I've tried filling out parent screening tools I could find online -- like the Ages and Stages Questionnaire -- and he does fine on those, apart from being a bit in the gray zone for gross motor skills.

Soo... I'm waffling between "ohmigod a 50% delay that's a really big deal" and "he's fine, obviously the test caught him at a bad time and that's what you'll find out when the DT comes", and I thought maybe metafilter could tell me something useful. Here are how my questions boil down:

Is it reasonable to suspect that the assessment could have greatly overstated my son's delays, given his exhaustion?

Is it worth seeking a second opinion, or should I just go with the flow and get the services? Early Intervention services will not be even close to free at our family's income level, so I would like to get this one right. We do have good insurance, so probably paying for a private evaluation would be similar in cost to one month of EI services.

If we should get a second opinion, how can we go about doing that? In particular, will the DT and/or OT assigned to us, who probably will not be the ones present at the evaluation, be able to give us a good sense of our son's status, or should we be going through e.g. our pediatrician? (We haven't gone that route so far because our pediatrician is hard to reach and about to leave the practice, so we need to find a new one anyway.)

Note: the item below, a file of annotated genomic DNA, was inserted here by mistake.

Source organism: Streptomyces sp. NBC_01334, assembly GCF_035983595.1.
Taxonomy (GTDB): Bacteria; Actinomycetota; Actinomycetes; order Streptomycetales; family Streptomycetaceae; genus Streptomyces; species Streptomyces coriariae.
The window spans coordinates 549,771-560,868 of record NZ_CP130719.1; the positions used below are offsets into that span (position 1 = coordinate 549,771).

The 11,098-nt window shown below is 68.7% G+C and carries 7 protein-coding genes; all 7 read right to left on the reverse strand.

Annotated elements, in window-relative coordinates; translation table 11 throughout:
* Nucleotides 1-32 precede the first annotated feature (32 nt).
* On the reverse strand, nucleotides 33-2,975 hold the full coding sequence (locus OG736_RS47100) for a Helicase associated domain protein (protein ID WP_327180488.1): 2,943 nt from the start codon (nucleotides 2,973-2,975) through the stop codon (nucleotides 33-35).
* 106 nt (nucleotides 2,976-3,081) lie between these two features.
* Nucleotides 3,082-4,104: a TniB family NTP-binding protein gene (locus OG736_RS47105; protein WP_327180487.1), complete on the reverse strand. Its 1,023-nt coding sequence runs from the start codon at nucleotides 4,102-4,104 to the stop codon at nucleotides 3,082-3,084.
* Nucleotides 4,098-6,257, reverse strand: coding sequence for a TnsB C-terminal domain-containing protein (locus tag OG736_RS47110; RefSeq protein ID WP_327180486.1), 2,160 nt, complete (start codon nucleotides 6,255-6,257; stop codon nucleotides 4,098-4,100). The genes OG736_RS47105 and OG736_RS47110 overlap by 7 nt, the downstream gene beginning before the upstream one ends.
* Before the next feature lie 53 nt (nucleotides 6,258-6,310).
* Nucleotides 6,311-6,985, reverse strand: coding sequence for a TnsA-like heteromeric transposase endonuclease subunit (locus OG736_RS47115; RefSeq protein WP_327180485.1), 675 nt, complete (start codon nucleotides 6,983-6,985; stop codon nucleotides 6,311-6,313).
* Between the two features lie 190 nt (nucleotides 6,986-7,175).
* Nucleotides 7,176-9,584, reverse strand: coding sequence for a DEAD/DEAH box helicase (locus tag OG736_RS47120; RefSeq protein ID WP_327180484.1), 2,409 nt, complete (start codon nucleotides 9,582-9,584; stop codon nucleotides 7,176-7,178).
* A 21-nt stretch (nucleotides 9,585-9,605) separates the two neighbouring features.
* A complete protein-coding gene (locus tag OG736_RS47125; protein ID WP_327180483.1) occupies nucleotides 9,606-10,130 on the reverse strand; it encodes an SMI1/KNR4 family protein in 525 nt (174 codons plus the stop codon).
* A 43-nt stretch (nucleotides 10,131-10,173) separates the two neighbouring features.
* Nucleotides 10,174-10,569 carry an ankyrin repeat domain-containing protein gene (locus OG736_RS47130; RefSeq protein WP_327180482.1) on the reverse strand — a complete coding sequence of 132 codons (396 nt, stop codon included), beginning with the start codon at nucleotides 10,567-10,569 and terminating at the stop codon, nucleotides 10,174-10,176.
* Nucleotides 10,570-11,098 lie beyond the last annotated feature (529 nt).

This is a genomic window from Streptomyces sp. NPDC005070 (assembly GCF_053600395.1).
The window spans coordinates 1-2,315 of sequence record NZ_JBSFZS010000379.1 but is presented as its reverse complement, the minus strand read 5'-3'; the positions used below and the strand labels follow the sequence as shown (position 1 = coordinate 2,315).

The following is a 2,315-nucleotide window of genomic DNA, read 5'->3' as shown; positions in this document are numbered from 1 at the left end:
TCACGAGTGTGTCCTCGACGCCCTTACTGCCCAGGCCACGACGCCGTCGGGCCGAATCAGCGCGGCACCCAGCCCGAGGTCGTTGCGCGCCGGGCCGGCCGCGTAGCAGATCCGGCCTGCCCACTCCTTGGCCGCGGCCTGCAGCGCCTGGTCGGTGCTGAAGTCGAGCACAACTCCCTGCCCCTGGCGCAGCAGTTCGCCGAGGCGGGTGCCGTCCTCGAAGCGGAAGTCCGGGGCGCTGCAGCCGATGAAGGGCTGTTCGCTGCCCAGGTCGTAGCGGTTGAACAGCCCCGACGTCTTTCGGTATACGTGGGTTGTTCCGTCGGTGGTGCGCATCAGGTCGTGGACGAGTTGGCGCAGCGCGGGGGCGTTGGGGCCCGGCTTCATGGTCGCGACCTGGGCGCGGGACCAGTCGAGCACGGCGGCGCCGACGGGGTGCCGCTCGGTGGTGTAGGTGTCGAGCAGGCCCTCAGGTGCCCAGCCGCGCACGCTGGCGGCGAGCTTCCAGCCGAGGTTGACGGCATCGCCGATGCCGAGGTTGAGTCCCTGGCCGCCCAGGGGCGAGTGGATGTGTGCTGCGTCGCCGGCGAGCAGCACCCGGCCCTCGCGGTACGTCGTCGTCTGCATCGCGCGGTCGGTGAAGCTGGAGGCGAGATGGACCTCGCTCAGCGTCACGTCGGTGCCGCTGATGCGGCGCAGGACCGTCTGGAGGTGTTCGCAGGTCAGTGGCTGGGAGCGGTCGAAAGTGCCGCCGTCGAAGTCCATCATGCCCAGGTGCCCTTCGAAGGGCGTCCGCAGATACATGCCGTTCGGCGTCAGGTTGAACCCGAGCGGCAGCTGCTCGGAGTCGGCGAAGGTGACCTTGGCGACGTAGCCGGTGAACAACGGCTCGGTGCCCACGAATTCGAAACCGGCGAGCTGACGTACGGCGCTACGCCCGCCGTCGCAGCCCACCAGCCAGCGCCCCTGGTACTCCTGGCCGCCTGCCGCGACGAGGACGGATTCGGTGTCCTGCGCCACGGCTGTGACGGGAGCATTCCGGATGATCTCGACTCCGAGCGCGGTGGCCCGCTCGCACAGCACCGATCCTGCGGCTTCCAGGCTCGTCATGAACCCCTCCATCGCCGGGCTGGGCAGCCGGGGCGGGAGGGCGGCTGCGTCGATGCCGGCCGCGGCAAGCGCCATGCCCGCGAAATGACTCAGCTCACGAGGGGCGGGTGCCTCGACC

Thank you for all your help!
posted by wyzewoman to Health & Fitness (18 answers total)
In some states the early intervention is very good. In some states it is not and many parents with resources go the private route. And parents with resources may also go for private therapies. It might be worth talking to your (new) pediatrician about a private evaluation.
posted by k8t at 4:24 PM on June 22, 2016 [1 favorite]

I work in child development. I do not work in early intervention, but the children I work with are often involved in EI/ECSE services. Also my job is developmental assessment of kids.

The reliability of the results of the assessment really depends on the measure that was used, as well as the skills of the individual that administered and interpreted the results. In my opinion, performance based testing for any baby under 24 months should be supplemented with informal observation and parent report for exactly the reason you shared: sometimes babies are sleepy, don't want to engage with strangers, or just don't GAF.

In the same vein - age equivalencies can be misleading at those early ages, since there is generally a HUGE spread of "normal" and saying something like "baby wyze is functioning at about a 3 or 4 month level" might be suggesting a level of impairment that isn't necessarily worrisome. My area is language development, so to give an example - a gross rule of thumb for a first word is 12 months. But research suggests that the range of normal is actually something like 7-18 months, with some data suggesting a first word as late as 20-22 months is still late normal. So while saying to a parent with a 16 month old who isn't saying mama yet, "your baby is 4 months behind" is TECHNICALLY correct based on gross developmental norms, it isn't necessarily suggestive of ATYPICAL development.